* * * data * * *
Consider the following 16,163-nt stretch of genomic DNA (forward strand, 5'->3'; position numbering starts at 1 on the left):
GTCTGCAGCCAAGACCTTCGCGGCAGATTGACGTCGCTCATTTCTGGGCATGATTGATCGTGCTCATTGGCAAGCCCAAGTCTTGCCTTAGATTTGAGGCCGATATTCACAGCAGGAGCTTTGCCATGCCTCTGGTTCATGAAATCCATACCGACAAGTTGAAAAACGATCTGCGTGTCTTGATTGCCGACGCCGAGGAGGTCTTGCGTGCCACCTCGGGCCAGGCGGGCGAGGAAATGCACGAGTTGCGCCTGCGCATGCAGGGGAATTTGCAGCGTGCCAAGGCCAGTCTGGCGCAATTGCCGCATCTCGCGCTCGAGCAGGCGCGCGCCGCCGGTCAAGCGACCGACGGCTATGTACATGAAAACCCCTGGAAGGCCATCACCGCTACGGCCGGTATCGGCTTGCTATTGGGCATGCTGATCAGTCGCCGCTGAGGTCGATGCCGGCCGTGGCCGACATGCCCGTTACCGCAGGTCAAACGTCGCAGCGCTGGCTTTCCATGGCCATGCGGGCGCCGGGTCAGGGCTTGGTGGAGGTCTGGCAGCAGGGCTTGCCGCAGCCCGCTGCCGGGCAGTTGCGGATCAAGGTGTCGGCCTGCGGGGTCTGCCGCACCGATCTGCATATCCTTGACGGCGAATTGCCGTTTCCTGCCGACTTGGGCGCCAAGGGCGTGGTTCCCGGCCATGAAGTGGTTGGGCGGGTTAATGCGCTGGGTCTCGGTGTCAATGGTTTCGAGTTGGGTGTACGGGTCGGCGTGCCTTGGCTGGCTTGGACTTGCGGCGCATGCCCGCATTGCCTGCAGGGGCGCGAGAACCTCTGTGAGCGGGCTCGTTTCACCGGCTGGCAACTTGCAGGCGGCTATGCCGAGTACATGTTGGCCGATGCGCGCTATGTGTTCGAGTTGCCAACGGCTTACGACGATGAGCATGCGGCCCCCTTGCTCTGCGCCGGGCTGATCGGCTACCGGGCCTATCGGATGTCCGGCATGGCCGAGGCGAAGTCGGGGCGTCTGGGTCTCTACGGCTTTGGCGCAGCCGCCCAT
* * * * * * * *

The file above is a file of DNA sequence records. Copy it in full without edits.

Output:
Consider the following 16,163-nt stretch of genomic DNA (forward strand, 5'->3'; position numbering starts at 1 on the left):
GTCTGCAGCCAAGACCTTCGCGGCAGATTGACGTCGCTCATTTCTGGGCATGATTGATCGTGCTCATTGGCAAGCCCAAGTCTTGCCTTAGATTTGAGGCCGATATTCACAGCAGGAGCTTTGCCATGCCTCTGGTTCATGAAATCCATACCGACAAGTTGAAAAACGATCTGCGTGTCTTGATTGCCGACGCCGAGGAGGTCTTGCGTGCCACCTCGGGCCAGGCGGGCGAGGAAATGCACGAGTTGCGCCTGCGCATGCAGGGGAATTTGCAGCGTGCCAAGGCCAGTCTGGCGCAATTGCCGCATCTCGCGCTCGAGCAGGCGCGCGCCGCCGGTCAAGCGACCGACGGCTATGTACATGAAAACCCCTGGAAGGCCATCACCGCTACGGCCGGTATCGGCTTGCTATTGGGCATGCTGATCAGTCGCCGCTGAGGTCGATGCCGGCCGTGGCCGACATGCCCGTTACCGCAGGTCAAACGTCGCAGCGCTGGCTTTCCATGGCCATGCGGGCGCCGGGTCAGGGCTTGGTGGAGGTCTGGCAGCAGGGCTTGCCGCAGCCCGCTGCCGGGCAGTTGCGGATCAAGGTGTCGGCCTGCGGGGTCTGCCGCACCGATCTGCATATCCTTGACGGCGAATTGCCGTTTCCTGCCGACTTGGGCGCCAAGGGCGTGGTTCCCGGCCATGAAGTGGTTGGGCGGGTTAATGCGCTGGGTCTCGGTGTCAATGGTTTCGAGTTGGGTGTACGGGTCGGCGTGCCTTGGCTGGCTTGGACTTGCGGCGCATGCCCGCATTGCCTGCAGGGGCGCGAGAACCTCTGTGAGCGGGCTCGTTTCACCGGCTGGCAACTTGCAGGCGGCTATGCCGAGTACATGTTGGCCGATGCGCGCTATGTGTTCGAGTTGCCAACGGCTTACGACGATGAGCATGCGGCCCCCTTGCTCTGCGCCGGGCTGATCGGCTACCGGGCCTATCGGATGTCCGGCATGGCCGAGGCGAAGTCGGGGCGTCTGGGTCTCTACGGCTTTGGCGCAGCCGCCCAT